Allies of Mike Pence have launched a super PAC in support of the former vice president’s 2024 presidential candidacy, sources familiar with the plans told CNN. The organization, Committed to America, brings Pence one step closer to announcing a formal presidential bid that will pit him against his former boss, Donald Trump, for the GOP nomination.
Committed to America will be co-chaired by veteran Republican operatives Scott Reed, who managed Bob Dole’s GOP nomination-winning 1996 presidential campaign and was most recently serving as the political director for the US Chamber of Commerce, and former Rep. Jeb Hensarling, a close ally to Pence when he served in the House.
“The country’s at real crossroads and the Republican Party needs a strong conservative candidate who can win,” Reed said. “Pence has the experience, the unparalleled character, communication skills and the conservative credentials to win both the nomination and a general election.”
But the road to the Republican nomination will not be easy. Trump and Florida Gov. Ron DeSantis, who has yet to formally announce a presidential run, already have taken up most of the oxygen on the campaign trail. And Pence’s fractured relationship with the former president – the result of his certification of the 2020 election on January 6, 2021, and Trump’s subsequent ire – has turned some of Trump’s base against Pence. The former vice president’s team appears to have taken that into account with the hiring of Bobby Saparow, Georgia Gov. Brian Kemp’s reelection campaign manager in 2022, to serve as executive director of the super PAC. Trump routinely attacked Kemp as he sought retribution for the governor’s refusal to back his efforts to overturn Joe Biden’s 2020 win in Georgia, going as far as to recruit and campaign for Kemp’s primary challenger. Kemp, unlike so many other Republicans around the country, proved politically adept at navigating Trump’s wrath, soundly defeating former Sen. David Perdue for the GOP nomination.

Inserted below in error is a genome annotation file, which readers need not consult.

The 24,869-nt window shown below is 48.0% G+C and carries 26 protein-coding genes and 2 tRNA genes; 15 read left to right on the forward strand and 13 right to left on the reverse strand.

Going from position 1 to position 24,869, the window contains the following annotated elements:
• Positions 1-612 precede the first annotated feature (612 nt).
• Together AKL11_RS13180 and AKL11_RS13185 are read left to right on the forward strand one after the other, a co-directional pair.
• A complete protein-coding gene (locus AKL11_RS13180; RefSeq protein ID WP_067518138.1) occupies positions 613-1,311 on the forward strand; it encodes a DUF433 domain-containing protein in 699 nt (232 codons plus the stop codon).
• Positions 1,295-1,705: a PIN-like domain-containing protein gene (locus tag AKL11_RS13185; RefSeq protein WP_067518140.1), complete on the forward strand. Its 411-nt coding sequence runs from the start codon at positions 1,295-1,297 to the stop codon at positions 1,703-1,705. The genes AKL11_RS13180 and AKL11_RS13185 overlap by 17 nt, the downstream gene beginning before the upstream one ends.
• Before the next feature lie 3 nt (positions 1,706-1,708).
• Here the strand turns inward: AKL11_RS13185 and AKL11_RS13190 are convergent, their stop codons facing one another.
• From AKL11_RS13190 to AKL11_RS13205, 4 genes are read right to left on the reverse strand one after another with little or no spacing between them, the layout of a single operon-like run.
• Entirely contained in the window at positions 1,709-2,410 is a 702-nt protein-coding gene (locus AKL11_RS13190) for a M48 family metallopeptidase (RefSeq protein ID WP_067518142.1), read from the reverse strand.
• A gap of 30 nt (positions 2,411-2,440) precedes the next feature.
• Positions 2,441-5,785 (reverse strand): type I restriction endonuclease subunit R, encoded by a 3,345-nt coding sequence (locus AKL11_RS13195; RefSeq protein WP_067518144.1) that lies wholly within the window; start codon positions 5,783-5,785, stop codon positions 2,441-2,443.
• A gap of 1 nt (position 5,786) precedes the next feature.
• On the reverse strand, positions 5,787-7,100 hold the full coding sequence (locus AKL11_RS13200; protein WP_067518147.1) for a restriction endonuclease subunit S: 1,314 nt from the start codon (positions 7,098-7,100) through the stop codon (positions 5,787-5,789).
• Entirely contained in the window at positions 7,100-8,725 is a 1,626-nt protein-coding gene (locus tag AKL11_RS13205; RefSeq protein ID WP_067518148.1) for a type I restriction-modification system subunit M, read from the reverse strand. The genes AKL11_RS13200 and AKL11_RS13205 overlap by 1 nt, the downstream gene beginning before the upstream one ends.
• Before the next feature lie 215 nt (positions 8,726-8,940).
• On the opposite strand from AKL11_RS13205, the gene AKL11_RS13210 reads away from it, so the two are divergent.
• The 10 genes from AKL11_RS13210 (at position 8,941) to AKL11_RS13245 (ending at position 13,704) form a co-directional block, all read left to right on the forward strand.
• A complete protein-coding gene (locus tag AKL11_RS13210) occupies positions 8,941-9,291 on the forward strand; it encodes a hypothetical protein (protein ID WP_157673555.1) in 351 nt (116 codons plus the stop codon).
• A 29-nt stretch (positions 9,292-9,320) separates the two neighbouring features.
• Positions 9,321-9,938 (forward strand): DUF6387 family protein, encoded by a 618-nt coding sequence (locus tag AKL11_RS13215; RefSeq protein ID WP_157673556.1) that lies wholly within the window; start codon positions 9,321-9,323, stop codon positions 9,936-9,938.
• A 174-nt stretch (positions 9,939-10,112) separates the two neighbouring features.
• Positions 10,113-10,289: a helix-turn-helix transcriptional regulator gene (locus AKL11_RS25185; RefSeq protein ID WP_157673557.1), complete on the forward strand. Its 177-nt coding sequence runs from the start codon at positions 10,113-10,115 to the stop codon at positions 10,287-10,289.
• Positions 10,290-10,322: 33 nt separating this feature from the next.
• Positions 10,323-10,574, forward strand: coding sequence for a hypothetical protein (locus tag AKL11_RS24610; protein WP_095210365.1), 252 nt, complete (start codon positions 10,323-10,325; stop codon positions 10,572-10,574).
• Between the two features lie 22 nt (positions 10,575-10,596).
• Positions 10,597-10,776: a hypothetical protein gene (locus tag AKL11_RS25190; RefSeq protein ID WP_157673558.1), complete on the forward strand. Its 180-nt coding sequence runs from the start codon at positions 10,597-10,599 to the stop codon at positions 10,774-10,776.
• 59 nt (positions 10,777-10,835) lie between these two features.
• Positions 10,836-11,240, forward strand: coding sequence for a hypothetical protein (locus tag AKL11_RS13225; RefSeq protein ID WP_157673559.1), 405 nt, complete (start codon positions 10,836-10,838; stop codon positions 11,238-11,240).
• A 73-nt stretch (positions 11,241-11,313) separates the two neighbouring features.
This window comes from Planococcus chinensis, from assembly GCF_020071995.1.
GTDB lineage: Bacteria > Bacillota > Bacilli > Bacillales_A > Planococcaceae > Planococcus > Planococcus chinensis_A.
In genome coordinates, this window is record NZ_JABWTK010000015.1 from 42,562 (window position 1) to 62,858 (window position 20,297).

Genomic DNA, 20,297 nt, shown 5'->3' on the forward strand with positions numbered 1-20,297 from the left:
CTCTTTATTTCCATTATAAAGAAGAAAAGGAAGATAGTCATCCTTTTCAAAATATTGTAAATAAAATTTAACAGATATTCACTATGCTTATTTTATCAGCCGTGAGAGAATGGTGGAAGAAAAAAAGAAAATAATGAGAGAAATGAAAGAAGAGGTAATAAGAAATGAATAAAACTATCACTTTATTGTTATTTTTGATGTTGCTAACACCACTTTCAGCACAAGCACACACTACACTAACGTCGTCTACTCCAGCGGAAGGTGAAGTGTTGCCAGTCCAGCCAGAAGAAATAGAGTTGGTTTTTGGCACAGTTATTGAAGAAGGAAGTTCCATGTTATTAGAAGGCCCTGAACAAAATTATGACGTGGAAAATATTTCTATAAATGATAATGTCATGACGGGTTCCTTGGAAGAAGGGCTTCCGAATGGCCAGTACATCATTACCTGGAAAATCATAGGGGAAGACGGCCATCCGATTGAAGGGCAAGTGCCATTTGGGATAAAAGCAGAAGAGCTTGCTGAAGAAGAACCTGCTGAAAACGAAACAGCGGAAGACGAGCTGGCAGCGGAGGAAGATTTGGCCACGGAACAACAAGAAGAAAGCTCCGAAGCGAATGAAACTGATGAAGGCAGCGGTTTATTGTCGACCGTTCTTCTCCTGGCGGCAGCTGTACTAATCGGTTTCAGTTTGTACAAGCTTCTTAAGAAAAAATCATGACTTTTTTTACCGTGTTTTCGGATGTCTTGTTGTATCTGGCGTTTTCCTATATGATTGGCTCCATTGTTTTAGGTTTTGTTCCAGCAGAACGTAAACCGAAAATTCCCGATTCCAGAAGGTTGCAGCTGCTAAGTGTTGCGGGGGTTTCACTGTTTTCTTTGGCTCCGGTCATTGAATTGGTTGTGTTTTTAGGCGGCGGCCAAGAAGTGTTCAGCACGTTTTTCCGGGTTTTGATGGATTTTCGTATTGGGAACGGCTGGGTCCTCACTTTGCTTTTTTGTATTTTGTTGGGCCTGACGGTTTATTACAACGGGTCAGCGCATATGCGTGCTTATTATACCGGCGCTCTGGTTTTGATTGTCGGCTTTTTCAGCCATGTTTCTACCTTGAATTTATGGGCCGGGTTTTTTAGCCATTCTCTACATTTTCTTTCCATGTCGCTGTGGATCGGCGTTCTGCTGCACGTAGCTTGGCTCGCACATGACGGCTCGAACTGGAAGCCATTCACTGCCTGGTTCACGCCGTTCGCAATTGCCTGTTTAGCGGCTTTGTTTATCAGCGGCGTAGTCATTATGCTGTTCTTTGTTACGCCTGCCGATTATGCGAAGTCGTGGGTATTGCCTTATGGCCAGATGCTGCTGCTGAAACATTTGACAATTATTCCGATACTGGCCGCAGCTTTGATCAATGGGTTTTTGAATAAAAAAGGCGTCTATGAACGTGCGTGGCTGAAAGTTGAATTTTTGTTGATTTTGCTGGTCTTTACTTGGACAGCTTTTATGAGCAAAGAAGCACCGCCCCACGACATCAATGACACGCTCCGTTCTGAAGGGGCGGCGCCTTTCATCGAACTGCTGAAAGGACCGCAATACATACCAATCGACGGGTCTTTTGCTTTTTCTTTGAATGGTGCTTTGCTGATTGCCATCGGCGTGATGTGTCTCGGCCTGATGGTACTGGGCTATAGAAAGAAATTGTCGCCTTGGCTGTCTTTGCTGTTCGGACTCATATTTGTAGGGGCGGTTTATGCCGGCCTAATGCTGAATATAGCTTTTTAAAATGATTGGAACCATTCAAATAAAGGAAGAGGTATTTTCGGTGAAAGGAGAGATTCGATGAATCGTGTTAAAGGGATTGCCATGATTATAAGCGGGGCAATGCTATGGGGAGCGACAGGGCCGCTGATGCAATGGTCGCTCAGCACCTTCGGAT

“We have all the confidence in the world that the results that we were able to garner for Gov. Kemp we can duplicate for the vice president.” Saparow said of the super PAC’s strategy, which he noted would be very similar to Kemp’s ground game. “You will see that what we built out with Gov. Kemp is going to be taken to the national stage. So we will also be doing a very extensive paid voter contact program through Committed to America.”
Sources familiar with the strategy also indicated that Pence’s team would use the events of January 6 against the former president in the primary. Of late, the former vice president’s rhetoric against Trump and his actions during the attack on the US Capitol – where Pence and lawmakers were gathered when rioters descended on the building – have grown stronger. In March, he issued his strongest rebuke of Trump yet at the annual Gridiron Club Dinner in Washington, DC.
“President Trump was wrong. I had no right to overturn the election and his reckless words endangered my family and everyone at the Capitol that day, and I know that history will hold Donald Trump accountable,” Pence said.
The former vice president has also begun highlighting some policy contrasts with Trump while on the campaign trail, including on support for Ukraine and entitlement reform. Still, he has walked a fine line, often touting the achievements of the “Trump-Pence administration.”
Reed said part of the campaign’s effort would be to “reintroduce Mike Pence” to voters.
“People know Mike Pence, they just don’t know him well,” Reed noted. “This campaign is going to reintroduce Mike Pence to the country as his own man, not as vice president, but as a true economic, social, and national security conservative – a Reagan conservative.”
Iowa will serve as an intense initial focus for the super PAC, sources familiar with the strategy told CNN, both because of its placement as the first state on the Republican nominating calendar as well as the large proportion of self-described evangelical Christians who will participate in the state’s caucuses – a group that has traditionally aligned with Pence’s politics.
“We’re going to organize Iowa, all 99 counties, like we’re running [Pence] for county sheriff,” Reed said of the group’s strategy in the Hawkeye state. Sources said to expect the former vice president, who has already visited the state on numerous occasions, to spend even more time on the ground in Iowa in coming months.
Pence told NBC News in an interview last week that he expects “before the month of June is out, we’ll let people know of our decision” on a presidential bid.